CAGAYA INDIANS. This name occurs in a single Spanish missionary report of 1691, which lists eight groups that lived some eighty leagues southwest of the Hasinai Indians of eastern Texas. The Jumano (Chuman) Indians are named on this list. The Cagayas may be the same as the Caynaayas, named in another document of the same year, along with Jumanos and Cíbolas, as having been seen hunting bison near the Guadalupe River east of San Antonio. If the Cagayas and Caynaayas were the same, then the Cagayas can be identified as Indians of Trans-Pecos Texas, the designated home of the Caynaaya, Cibola, and Jumano Indians.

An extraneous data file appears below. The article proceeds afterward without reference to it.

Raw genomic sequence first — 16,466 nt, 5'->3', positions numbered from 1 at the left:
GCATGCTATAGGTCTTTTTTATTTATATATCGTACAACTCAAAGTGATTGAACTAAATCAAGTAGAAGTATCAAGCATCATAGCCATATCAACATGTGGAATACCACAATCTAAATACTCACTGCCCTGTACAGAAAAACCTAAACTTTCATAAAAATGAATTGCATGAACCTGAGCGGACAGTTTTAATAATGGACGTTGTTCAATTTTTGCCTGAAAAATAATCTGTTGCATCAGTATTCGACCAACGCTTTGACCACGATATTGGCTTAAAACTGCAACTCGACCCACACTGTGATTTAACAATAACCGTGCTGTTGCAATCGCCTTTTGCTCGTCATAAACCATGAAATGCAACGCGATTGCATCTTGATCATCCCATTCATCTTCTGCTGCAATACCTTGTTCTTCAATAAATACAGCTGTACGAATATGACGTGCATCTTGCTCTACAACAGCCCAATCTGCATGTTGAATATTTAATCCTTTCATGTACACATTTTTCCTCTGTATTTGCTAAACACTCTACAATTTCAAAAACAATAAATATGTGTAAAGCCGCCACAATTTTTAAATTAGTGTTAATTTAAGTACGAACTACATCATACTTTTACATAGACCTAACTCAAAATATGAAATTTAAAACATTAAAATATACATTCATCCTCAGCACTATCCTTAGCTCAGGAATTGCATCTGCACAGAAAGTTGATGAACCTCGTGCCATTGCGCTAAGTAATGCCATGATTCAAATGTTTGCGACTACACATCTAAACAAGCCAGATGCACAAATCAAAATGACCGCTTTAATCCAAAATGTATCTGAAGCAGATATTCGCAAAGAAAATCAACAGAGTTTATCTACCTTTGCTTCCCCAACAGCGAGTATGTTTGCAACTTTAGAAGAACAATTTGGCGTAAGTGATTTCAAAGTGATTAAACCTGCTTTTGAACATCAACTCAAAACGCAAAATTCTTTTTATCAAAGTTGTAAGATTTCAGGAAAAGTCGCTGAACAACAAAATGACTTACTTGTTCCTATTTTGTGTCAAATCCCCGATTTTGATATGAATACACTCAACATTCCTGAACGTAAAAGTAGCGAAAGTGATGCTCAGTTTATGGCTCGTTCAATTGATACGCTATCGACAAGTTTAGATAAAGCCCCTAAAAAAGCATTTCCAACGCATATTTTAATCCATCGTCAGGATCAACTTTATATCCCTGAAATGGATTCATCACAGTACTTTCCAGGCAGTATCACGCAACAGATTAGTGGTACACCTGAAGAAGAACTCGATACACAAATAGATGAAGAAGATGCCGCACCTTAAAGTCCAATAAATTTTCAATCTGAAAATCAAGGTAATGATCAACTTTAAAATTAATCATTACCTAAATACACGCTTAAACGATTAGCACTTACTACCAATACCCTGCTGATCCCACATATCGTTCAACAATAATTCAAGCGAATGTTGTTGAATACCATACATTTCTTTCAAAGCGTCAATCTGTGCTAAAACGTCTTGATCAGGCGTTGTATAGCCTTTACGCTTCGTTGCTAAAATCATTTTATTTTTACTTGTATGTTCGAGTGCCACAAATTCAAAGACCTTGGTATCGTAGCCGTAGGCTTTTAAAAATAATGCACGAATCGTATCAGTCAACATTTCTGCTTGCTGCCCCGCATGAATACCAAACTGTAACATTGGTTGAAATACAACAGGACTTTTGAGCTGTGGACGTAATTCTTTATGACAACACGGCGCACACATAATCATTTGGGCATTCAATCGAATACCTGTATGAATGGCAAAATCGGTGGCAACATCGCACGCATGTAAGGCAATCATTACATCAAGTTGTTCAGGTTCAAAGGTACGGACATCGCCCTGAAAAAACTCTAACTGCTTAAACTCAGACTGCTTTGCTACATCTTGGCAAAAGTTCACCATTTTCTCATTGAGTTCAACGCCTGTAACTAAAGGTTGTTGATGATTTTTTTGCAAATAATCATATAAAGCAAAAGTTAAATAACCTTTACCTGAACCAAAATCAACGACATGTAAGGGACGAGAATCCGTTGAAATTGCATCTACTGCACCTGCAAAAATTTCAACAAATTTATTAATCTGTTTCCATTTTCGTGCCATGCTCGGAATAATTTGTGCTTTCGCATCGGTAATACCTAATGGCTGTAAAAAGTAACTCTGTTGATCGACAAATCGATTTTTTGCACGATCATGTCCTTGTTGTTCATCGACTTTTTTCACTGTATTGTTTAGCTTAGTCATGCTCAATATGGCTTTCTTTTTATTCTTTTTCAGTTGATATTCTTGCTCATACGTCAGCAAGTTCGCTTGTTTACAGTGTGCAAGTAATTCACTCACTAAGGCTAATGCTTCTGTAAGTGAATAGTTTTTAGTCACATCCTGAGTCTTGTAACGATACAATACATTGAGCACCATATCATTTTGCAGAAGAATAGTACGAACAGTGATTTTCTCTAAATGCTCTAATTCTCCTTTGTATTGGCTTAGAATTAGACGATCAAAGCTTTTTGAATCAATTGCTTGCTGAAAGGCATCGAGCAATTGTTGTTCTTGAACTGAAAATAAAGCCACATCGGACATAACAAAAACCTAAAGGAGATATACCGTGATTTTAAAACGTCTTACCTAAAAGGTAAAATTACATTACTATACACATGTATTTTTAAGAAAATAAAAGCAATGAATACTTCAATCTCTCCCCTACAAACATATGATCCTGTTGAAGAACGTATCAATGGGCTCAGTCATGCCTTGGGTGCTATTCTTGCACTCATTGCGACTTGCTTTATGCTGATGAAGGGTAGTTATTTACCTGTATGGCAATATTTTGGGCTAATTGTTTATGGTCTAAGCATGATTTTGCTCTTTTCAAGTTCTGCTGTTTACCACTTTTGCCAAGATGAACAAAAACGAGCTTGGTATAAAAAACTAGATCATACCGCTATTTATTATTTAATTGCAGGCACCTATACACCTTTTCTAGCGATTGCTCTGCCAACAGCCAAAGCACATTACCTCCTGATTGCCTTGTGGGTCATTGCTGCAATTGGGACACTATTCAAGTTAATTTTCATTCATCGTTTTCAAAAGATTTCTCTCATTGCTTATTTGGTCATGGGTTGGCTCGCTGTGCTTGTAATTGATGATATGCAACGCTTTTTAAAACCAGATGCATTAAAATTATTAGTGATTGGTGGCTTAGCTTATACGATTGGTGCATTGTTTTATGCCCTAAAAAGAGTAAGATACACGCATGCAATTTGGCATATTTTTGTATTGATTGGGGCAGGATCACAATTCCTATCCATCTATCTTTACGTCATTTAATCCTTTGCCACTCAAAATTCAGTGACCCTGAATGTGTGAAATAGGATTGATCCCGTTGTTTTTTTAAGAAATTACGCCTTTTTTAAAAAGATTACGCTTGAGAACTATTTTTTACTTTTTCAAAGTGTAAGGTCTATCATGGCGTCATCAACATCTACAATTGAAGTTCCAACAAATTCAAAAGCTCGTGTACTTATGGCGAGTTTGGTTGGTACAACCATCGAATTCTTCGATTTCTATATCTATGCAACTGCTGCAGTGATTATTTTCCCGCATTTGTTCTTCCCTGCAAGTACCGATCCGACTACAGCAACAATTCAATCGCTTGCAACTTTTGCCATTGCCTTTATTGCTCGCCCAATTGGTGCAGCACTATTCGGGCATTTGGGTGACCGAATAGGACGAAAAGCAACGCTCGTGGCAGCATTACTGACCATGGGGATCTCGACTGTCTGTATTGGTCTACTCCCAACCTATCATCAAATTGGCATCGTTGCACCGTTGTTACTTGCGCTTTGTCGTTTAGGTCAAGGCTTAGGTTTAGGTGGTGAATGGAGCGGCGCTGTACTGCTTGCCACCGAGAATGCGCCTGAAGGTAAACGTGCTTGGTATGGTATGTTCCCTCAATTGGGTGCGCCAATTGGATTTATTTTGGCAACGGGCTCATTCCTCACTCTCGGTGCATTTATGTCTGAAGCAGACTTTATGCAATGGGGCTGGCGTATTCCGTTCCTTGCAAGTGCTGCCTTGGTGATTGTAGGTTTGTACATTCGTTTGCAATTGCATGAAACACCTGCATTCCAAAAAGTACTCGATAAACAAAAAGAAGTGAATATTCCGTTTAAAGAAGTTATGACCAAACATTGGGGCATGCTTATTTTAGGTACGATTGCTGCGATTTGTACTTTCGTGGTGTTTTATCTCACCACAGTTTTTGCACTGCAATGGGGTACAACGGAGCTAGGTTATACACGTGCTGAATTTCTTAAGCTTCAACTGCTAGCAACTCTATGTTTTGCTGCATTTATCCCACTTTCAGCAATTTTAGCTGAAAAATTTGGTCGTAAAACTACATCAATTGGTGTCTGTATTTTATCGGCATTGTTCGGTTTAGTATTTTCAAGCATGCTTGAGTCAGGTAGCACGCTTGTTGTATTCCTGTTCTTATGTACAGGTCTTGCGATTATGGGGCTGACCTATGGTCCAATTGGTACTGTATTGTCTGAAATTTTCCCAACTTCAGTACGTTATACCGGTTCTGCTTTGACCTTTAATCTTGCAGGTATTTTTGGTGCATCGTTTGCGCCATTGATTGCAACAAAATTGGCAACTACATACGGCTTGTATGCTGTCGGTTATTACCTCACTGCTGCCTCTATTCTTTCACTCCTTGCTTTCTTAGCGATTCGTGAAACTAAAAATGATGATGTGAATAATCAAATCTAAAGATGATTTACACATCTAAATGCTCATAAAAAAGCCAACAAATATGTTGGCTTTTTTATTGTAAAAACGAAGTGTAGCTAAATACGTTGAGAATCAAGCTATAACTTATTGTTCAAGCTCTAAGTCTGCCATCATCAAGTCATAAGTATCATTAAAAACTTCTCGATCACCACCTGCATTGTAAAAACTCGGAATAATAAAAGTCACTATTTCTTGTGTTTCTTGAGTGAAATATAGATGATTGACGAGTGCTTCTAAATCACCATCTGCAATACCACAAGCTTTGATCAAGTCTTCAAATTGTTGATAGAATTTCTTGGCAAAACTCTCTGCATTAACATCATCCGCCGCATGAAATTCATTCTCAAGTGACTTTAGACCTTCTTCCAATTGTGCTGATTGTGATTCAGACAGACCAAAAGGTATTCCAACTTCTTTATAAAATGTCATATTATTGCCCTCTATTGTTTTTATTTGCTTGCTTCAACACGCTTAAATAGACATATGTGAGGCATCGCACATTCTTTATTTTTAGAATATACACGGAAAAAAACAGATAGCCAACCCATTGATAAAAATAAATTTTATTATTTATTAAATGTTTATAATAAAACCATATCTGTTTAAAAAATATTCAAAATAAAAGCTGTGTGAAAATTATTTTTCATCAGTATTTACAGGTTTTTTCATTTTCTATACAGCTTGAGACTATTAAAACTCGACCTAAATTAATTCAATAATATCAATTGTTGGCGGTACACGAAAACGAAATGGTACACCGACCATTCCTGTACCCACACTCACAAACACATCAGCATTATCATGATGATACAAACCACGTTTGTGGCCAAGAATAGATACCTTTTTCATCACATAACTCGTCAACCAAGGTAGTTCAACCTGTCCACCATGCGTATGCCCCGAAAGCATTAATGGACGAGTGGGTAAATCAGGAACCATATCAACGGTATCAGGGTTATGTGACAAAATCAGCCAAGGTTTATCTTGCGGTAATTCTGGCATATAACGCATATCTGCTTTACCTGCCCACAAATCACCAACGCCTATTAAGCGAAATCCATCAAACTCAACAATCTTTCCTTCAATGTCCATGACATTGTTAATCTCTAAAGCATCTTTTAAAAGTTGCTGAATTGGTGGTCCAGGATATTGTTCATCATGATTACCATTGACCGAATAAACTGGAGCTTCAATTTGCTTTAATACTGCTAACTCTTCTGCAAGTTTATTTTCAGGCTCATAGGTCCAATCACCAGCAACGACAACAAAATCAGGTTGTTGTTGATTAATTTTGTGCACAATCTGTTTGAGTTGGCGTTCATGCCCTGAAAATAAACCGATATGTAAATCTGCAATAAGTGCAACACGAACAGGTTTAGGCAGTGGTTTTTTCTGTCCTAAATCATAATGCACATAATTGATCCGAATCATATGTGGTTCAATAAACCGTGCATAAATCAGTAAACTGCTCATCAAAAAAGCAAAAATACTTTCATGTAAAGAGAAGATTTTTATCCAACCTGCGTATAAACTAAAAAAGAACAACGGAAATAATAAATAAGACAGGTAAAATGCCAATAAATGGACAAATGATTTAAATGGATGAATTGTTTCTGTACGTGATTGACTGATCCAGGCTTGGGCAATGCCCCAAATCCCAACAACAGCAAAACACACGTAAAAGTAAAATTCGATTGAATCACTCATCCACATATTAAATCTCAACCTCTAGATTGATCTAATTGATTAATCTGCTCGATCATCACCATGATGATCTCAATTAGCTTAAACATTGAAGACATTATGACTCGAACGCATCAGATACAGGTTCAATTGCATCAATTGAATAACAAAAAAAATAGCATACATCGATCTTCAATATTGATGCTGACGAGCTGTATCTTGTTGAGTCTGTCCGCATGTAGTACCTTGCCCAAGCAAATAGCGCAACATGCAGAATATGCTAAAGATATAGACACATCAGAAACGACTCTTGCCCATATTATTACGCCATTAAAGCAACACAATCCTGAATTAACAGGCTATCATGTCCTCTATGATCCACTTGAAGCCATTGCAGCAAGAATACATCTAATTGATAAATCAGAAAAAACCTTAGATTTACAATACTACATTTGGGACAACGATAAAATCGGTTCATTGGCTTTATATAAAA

Image Use Disclaimer
All copyrighted materials included within the Handbook of Texas Online are in accordance with Title 17 U.S.C. Section 107 related to Copyright and “Fair Use” for Non-Profit educational institutions, which permits the Texas State Historical Association (TSHA), to utilize copyrighted materials to further scholarship, education, and inform the public. The TSHA makes every effort to conform to the principles of fair use and to comply with copyright law.
For more information go to: http://www.law.cornell.edu/uscode/17/107.shtml
If you wish to use copyrighted material from this site for purposes of your own that go beyond fair use, you must obtain permission from the copyright owner.
The following, adapted from the Chicago Manual of Style, 15th edition, is the preferred citation for this article.Handbook of Texas Online, Thomas N. Campbell, "Cagaya Indians," accessed July 30, 2016, http://www.tshaonline.org/handbook/online/articles/bmc10.
Uploaded on June 12, 2010. Published by the Texas State Historical Association.